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Students spend summer in Malawi for Human Rights Research

By Grace James, Flyer News

This summer five UD students spent nine weeks in Malawi to conduct research on a variety of human rights topics; each student worked on an individual research project that was chosen based on needs within the community. The trip is part of a year-long program where students prepare with a mini course in the spring, travel and perform research in the summer and compile their results in the fall. The program is facilitated by Determined to Develop (D2D), an organization founded in 2009 by UD alum Matt Maroon (‘06) to assist the people of Malawi, a country in Southeast Africa. The mission of D2D is to empower the people of Malawi to implement long-lasting, community-driven solutions that promote human rights and advancement.

Five of the students who recently returned from Malawi are Lauren Breitenstein, Maggie Cadman, Hannah Donovan, Morgan Langford, and Elizabeth Mazza. They all are upperclassmen and have majors ranging from human rights studies to political science. A broad range of research was conducted on topics such as gender equality, technology and education.

Breitenstein, a senior human rights major, researched the effectiveness of a girls’ empowerment program called Girls Club, which works with girls from fifth to twelfth grade. “I talked to girls of all ages and asked them what they liked and disliked, and what, if anything, could be changed,” she said.

Junior human rights major Cadman researched formal technical education in the Chilumba, Malawi area, while Donovan, a senior international studies major, researched the use of social media and technology by Malawian youth.

Mazza, a senior political science major, looked into gender equality in Malawi, and more specifically the role men and boys can play in the empowerment of women. “I’ve always had a passion for women’s empowerment and believe in the importance in the inclusion of everyone, both men and women in order to fully achieve gender equality,” she said.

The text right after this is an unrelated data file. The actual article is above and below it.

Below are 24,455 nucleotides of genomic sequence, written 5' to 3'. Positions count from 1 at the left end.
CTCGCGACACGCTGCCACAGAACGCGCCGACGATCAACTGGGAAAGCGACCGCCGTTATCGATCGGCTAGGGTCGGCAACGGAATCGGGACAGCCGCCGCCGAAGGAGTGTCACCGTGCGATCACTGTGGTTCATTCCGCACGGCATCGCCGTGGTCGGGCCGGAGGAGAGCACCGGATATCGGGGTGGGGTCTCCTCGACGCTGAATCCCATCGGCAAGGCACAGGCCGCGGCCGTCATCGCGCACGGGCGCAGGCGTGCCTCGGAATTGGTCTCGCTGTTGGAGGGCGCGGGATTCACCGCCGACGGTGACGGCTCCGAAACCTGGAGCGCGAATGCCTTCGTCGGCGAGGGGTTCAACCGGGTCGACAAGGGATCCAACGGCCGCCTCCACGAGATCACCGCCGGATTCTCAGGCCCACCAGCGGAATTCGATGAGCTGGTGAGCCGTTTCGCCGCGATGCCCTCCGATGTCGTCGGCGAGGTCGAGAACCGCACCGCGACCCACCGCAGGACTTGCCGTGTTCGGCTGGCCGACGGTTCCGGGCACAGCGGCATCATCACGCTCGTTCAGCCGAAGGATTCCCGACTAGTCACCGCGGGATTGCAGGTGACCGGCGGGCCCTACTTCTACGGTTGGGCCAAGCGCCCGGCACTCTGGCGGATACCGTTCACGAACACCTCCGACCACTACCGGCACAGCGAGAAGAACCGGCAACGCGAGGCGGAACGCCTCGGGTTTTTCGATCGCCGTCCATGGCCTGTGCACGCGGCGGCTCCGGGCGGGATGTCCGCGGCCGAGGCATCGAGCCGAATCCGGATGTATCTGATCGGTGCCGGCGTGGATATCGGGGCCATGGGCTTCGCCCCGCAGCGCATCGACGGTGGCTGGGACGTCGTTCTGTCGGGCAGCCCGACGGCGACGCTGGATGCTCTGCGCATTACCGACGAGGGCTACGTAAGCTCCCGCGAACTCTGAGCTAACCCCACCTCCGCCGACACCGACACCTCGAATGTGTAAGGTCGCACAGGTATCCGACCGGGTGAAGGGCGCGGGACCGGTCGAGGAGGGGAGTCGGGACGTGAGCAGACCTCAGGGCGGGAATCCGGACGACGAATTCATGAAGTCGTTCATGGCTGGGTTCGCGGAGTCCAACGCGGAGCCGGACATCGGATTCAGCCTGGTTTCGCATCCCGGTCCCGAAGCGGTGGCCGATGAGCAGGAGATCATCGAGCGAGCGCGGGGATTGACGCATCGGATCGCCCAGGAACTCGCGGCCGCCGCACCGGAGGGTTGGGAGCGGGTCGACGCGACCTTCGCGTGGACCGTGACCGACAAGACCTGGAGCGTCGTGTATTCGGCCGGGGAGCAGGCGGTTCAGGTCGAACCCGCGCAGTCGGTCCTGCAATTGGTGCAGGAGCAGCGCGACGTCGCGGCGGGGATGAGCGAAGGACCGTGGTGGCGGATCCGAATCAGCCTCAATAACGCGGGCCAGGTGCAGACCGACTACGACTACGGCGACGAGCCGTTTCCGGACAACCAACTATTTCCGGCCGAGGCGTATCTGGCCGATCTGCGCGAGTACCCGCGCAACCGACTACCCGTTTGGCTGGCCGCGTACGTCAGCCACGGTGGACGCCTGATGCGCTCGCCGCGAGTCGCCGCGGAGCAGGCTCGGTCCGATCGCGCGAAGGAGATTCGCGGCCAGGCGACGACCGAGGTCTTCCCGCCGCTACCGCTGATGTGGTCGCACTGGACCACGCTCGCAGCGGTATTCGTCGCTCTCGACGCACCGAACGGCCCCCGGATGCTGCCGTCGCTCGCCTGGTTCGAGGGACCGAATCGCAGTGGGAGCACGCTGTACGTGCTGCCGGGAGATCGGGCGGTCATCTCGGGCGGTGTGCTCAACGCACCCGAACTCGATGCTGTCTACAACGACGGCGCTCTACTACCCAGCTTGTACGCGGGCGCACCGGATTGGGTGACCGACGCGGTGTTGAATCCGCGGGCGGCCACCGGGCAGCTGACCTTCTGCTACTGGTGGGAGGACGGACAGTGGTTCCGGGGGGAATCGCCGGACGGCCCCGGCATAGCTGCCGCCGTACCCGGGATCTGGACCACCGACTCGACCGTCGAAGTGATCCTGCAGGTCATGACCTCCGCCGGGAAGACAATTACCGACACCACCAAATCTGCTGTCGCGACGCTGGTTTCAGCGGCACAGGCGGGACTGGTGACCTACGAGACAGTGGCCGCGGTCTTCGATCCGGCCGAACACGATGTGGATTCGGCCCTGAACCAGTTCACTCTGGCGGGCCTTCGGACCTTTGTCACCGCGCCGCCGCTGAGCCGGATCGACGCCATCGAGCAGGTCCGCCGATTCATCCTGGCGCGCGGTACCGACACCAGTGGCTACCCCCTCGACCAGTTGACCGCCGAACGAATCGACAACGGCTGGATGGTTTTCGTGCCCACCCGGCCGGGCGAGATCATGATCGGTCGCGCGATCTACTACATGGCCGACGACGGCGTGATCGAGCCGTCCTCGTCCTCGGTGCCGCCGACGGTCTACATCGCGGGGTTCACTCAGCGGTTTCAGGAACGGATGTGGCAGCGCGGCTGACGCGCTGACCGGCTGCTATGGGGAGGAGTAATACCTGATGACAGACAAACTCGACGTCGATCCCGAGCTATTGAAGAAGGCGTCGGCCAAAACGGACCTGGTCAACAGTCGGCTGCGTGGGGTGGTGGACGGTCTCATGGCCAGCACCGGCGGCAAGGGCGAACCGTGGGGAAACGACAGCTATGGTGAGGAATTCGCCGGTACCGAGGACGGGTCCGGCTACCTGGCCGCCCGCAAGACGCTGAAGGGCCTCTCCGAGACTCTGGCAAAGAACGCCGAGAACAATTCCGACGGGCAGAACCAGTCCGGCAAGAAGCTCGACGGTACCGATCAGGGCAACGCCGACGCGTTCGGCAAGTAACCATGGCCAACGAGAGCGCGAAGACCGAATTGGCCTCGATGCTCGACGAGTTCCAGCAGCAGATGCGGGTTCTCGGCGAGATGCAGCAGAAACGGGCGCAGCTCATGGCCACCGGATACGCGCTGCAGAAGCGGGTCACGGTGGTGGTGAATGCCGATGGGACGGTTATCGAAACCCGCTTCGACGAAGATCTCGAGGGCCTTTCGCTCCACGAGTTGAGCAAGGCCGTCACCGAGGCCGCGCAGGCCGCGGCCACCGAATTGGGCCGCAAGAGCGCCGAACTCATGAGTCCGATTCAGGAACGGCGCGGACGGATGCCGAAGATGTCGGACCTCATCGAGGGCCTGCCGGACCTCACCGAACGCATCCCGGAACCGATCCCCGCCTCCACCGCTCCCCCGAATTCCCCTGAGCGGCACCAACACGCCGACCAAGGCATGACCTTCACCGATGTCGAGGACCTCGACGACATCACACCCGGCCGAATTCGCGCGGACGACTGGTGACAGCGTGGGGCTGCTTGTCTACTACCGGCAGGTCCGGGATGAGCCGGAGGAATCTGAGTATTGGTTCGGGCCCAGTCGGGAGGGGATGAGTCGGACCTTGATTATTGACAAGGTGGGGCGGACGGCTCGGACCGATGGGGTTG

Each of the UD students partnered with a Malawian college student from the University of Livingstonia to conduct both quantitative and qualitative research. They interviewed locals in the community and recorded surveys to gather their data.

When they first arrived in Malawi, the students had to adapt to the Malawian culture. “A struggle I faced was the language barrier you would encounter with different people,” Cadman said. Breitenstein faced the same issue. “I tried my best to learn a little Tumbuka, which was the language spoken in the area,” she said. “I eventually got a few phrases down, but that was definitely the hardest thing for me.”

Even though the students faced challenges, they all were able to embrace and learn about the Malawian culture, while connecting with the people of Malawi. “Everyone there was extremely friendly and welcoming,” Mazza said. “Their name of ‘The Warm Heart of Africa’ proved to be very true in my experience,” Donovan added.

For Mazza, the landscape stuck out to her the most throughout the trip. “Every sunrise was more beautiful than the last, and I have never seen more stars in my entire life,” she said. As for the results of the research, they will be determined this fall in an independent study course.

After the trip was completed, the students left with not only new information about their fields, but a new community as well. As Cadman put it, “I think what stands out the most with me is that I now have a second family 8,000 miles away.” Determined to Develop also sponsors a student club on UD’s campus.

Research topics studied by past students in Malawi are available on UD’s website.
Applications for the Summer 2019 Malawi practicum cohort will be available during the Fall 2018 semester.

This article originally appeared on FlyerNews

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